Tuesday, November 02, 2010

Pork Vindaloo and lard are good for you !

Continuing my tale of how we’re learning, year-on-year, to process more and more of our pigs, which is how it should be. Because we are overwhelmed in porkiness when the carcasses come back from the abattoir we have been happy to pass on the bits we don’t know what to do with to our neighbour, the venerable Annick and her posse of cats plus scrappy dog Hugo.

Little by little though, we are reclaiming the bits we couldn’t cope with (I’m talking metaphorically, don’t think I’m knocking on her door asking for our scraps back!) and learning what to do with trotters, heads and the fat.

The lard has been a revelation. It seems that this rendered pig fat is having a renaissance. Try Googling “is lard good for you?” or, for the glass-half-empty pessimists amongst you, “is lard bad for you?”, to find out the new truth. From a sustainability point of view—both ecologic and economic—why buy vegetable oil produced far away, when we can use our very own pig fat, especially now that it’s not so very bad for you? And there is nothing better for flaky, tasty piecrusts!

The head has always been problematic; we tried making brawn one time and didn’t like the result. French, English and American butchers have different ways of dividing the carcass and the French cut off the gorge, everything below the jaw. Bernard, our boucher de campagne told us that we shouldn’t add it to the sausage meat because of all the (lymph) glands but didn’t explain why, nor suggest what we could do with it otherwise. Rather than go in the bucket for Annick’s cats and dog, Gabrielle patiently got to work with a sharp butcher’s knife and removed the glands and a lot of fat to leave an impressive amount of still quite fatty pork. A slow cook would render more of the fat off.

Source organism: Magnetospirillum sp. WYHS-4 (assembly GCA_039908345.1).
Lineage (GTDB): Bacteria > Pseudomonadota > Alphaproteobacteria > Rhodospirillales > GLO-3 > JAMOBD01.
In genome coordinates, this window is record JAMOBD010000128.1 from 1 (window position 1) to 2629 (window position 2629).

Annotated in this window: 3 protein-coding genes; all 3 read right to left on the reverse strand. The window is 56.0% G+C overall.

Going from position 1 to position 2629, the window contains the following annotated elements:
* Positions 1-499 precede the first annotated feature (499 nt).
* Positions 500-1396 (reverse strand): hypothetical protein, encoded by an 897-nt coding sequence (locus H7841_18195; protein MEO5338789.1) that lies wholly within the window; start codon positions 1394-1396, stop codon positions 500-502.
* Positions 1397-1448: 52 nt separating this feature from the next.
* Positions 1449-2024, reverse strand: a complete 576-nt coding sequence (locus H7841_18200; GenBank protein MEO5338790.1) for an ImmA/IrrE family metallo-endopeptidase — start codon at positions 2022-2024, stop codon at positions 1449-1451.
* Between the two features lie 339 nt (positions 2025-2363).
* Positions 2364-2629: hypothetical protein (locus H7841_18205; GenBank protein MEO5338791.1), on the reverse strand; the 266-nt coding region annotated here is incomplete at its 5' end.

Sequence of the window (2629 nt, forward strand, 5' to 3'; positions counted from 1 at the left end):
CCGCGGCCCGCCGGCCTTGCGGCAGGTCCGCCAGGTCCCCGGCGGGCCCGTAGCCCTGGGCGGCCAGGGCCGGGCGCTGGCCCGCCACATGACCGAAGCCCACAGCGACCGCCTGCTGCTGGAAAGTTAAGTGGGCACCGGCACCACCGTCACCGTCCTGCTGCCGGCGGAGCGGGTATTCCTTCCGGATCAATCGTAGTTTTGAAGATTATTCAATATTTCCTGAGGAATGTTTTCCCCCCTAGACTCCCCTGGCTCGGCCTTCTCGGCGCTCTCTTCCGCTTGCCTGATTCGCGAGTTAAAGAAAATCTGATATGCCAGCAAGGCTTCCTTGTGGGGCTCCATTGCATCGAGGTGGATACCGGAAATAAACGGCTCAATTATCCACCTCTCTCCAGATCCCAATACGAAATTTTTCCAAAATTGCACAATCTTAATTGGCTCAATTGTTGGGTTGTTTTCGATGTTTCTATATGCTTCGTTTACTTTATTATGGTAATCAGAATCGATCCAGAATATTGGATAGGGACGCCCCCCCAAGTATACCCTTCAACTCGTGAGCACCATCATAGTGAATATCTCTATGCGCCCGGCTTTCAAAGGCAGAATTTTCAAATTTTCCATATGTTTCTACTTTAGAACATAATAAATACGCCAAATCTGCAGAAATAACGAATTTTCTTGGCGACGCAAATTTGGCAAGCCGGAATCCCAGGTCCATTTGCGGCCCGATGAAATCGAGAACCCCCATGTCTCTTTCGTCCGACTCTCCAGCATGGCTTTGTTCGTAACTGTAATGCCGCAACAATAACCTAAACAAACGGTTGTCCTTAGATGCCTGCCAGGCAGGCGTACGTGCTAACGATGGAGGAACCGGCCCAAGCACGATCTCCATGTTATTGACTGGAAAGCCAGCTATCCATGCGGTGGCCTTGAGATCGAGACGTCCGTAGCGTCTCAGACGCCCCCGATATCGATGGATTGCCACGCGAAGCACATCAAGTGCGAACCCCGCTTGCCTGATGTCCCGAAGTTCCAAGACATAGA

We’ve found Anjum Anand cookbooks to be very reliable, i.e., you follow her recipes and end up with something that you’d be pleased to be served in a restaurant. Her Pork Vindaloo (from Anjum’s New Indian) is a world away from the macho too-hot curries served up in British restaurants. Apparently, the colonising Portuguese introduced their Goan subjects to Carne de Vinha d’Alhos, a dish of meat with wine and garlic. The Goans adapted this, adding loads of spices and using vinegar instead of wine to create vindaloo. For the Portuguese and then the Goans, pork would be traditional and it was the perfect way to use our reclaimed meat. The vinegar and spice mix gives a distinctive flavour and, if you fancy making one, don’t feel at all obliged to go too hot with the chillies.

Another change this year, was the treatment of the leg we’re hoping to turn into Parma-style ham. We’ve tried both dry salt and brine and this year, we used a cleansing brine before immersing the pieces in the curing brine. (Photo shows a floating brine meter indicating the saltiness.) We also tried injecting (a slightly weaker) brine into the femoral artery, to get the cure right into the centre of the leg so making the flavour more even (this is called brine pumping). As usual, the instructions were either vague or ambiguous and I ended up on the phone to our expert physiotherapist friend Alan to get some guidance as to identify the artery from the vein. It seems logical now that he’s explained it: blood is pumped round the body under pressure, so the artery is the more rigid tube of the two. From our animal first aid box I took a new syringe, the end of which was a tight fit into the artery.

After three weeks in the brine, a day drying off in the breeze, then a week in the fridge to equalise and another day drying off in the breeze, it is now hanging up in our neighbours chimney for a smoke, another first for us. It’ll be several months before I can report on the result but hopefully it’ll be an improvement on last year’s attempt.

Soon: a call for winter volunteers and the start of the permaculture design plan for our forest garden.